In 1850 less than 5,000 mowing-machines had been made in our country. Within a quarter of a century afterwards a mowing-machine was considered indispensable to every farm. The American machines are the best in the world, and are sold all over Europe and South America. The plough used in this country during the colonial period was made of wood, covered with sheet-iron, the share being of wrought-iron. In 1793, Thomas Jefferson, who had been experimenting on his Virginia farm, invented an an Algerian in seventy-two. It used a cutter similar to that of Hussey's machine, its main features being the reel, the divider, the receiving platform for the grain, and the stand for the raker. American reaping-machines are now used all over Europe where cereals abound. The automatic rake was patented by a Mr. Seymour, of Brockport, N. Y., in 1851, and in 1856 Mr. Dorsey, of Maryland, patented the revolving rake, which was improved upon by Samuel Johnston, of Brockport. in 1865. The firs
Harper's Encyclopedia of United States History (ed. Benson Lossing), Alexander vi., Pope. (search)
and Leon. To prevent the interference of this grant with one previously given to the Portuguese, he directed that a line supposed to be drawn from pole to pole, at a distance of 100 leagues westward of the Azores, should serve as a boundary. All the countries to the east of this imaginary line, not in possession of a Christian prince, he gave to the Portuguese, and all westward of it to the Spaniards. On account of the dissatisfaction with the Pope's partition. the line was fixed 270 leagues farther west. Other nations of Europe subsequently paid no attention to the Pope's gifts to Spain and Portugal, but planted colonies on the Western Continent without the leave of the sovereigns of Spain or the Pope. A little more than a century afterwards the English Parliament insisted that occupancy confers a good title, by the law of nations and nature. This remains a law of nations. Portugal soon disregarded the Pope's donation to Spain, and sent an expedition to North America in 1500.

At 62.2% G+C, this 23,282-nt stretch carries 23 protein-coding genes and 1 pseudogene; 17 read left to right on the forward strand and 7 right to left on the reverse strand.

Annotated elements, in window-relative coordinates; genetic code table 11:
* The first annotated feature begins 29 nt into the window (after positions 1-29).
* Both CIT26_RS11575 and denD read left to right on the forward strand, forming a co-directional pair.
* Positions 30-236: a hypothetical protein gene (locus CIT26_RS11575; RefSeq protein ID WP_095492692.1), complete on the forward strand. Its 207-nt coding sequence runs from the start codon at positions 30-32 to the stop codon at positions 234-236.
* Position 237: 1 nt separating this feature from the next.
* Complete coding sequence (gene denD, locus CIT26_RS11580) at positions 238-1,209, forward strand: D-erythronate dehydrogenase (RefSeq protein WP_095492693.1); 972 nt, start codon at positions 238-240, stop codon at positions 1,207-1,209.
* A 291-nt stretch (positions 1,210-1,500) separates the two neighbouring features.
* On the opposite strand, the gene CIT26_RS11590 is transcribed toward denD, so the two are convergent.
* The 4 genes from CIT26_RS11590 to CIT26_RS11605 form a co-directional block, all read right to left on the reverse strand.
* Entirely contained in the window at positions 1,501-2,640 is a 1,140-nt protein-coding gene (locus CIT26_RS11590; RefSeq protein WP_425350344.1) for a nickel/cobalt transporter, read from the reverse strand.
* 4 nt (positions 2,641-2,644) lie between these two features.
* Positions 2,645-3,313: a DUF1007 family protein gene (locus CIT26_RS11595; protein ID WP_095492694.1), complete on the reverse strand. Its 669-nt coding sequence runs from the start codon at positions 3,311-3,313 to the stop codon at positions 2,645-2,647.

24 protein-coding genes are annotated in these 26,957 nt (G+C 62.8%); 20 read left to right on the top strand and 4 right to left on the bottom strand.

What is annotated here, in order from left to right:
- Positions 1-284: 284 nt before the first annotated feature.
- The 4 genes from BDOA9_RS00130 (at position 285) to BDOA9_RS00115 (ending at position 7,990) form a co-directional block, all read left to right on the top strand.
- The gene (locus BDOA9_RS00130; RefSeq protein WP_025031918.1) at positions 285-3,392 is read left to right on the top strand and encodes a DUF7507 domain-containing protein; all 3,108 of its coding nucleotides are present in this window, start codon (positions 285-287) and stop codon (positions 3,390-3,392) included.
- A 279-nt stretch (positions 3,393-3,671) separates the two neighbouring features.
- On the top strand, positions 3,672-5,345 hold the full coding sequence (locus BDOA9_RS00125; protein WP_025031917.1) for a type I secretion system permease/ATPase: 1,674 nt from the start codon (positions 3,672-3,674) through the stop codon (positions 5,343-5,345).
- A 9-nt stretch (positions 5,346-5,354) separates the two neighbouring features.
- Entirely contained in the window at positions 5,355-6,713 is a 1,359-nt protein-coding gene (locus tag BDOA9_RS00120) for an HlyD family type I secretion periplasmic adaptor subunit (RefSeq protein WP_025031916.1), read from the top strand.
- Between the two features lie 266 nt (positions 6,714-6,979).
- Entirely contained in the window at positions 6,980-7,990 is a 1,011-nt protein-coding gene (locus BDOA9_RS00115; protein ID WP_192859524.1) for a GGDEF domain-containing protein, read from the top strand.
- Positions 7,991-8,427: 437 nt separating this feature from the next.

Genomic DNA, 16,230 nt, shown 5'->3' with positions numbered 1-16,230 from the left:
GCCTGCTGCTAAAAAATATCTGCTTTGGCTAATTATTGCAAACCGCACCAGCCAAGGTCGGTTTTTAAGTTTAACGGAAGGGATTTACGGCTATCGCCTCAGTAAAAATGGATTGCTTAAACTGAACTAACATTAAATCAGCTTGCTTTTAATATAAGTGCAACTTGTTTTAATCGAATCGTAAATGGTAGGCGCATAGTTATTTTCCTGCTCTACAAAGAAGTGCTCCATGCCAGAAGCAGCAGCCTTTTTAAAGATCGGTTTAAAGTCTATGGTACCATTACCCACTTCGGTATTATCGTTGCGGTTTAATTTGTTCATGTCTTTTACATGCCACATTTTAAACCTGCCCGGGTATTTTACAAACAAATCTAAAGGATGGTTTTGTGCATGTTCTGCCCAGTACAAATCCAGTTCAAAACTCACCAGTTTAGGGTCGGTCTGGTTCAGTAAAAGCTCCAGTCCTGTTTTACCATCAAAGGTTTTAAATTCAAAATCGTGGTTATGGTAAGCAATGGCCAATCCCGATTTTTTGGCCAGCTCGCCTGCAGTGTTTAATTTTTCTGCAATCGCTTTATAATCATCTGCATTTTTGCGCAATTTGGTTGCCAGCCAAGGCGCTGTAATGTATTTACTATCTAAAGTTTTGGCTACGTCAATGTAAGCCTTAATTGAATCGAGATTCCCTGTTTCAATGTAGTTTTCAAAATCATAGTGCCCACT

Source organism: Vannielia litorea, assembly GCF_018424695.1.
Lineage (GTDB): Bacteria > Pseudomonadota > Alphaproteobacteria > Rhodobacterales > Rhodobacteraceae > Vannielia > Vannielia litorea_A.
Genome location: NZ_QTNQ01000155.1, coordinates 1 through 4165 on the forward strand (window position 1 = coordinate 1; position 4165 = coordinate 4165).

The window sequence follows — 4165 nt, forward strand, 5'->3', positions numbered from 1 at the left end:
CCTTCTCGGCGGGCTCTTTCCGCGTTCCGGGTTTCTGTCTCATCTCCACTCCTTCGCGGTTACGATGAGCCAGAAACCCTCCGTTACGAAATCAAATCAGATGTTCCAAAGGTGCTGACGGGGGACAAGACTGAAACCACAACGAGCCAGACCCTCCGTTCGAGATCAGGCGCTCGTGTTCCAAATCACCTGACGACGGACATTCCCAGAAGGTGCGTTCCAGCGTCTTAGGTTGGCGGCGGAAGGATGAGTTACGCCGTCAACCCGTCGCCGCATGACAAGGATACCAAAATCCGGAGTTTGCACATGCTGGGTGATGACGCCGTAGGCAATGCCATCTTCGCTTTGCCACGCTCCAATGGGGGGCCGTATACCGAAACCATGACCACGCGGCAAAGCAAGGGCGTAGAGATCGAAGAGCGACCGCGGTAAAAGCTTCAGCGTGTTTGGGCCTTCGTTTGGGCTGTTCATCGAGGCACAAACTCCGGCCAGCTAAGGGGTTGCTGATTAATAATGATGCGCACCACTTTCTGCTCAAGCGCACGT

Harper's Encyclopedia of United States History (ed. Benson Lossing), Alfonso Xiii., (search)
Alfonso Xiii., King of Spain; born in Madrid, May 17, 1886, after his father's death son of the late King Alfonso XII. and Maria Christina, daughter of the late Carl Ferdinand, Archduke of Austria. His mother became Queen Regent during his minority, and after the destruction of the Spanish fleet in Manila Bay she made strenuous though unavailing efforts to induce both the Pope and the principal countries of Europe to intervene in the hope of speedily closing the war between the United States and Spain.